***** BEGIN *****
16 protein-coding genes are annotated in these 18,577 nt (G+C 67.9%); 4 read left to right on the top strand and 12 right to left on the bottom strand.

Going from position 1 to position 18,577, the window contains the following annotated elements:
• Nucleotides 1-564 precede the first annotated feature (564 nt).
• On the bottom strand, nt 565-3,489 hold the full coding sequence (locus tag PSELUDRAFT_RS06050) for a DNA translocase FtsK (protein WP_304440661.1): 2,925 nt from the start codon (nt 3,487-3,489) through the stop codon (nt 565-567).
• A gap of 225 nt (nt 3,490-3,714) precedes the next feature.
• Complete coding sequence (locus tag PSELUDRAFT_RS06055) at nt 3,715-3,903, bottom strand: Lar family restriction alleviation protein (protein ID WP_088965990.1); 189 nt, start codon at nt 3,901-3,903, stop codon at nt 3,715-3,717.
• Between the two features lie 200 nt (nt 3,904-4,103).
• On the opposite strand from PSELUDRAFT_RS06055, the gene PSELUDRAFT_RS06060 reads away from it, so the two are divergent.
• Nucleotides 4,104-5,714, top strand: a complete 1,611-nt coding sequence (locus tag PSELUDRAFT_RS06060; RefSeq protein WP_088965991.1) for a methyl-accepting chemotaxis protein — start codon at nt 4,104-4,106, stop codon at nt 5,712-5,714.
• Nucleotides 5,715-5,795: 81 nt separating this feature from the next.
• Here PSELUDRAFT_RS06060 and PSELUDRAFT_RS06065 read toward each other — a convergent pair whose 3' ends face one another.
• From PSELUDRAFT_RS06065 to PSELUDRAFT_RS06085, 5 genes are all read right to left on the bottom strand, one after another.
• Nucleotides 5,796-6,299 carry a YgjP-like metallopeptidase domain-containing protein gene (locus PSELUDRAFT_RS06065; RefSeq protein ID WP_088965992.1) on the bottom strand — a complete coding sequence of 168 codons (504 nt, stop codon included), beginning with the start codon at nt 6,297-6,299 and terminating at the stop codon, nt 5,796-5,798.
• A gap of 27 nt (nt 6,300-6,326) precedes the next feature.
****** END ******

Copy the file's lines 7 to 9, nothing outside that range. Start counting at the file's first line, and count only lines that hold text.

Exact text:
• Between the two features lie 200 nt (nt 3,904-4,103).
• On the opposite strand from PSELUDRAFT_RS06055, the gene PSELUDRAFT_RS06060 reads away from it, so the two are divergent.
• Nucleotides 4,104-5,714, top strand: a complete 1,611-nt coding sequence (locus tag PSELUDRAFT_RS06060; RefSeq protein WP_088965991.1) for a methyl-accepting chemotaxis protein — start codon at nt 4,104-4,106, stop codon at nt 5,712-5,714.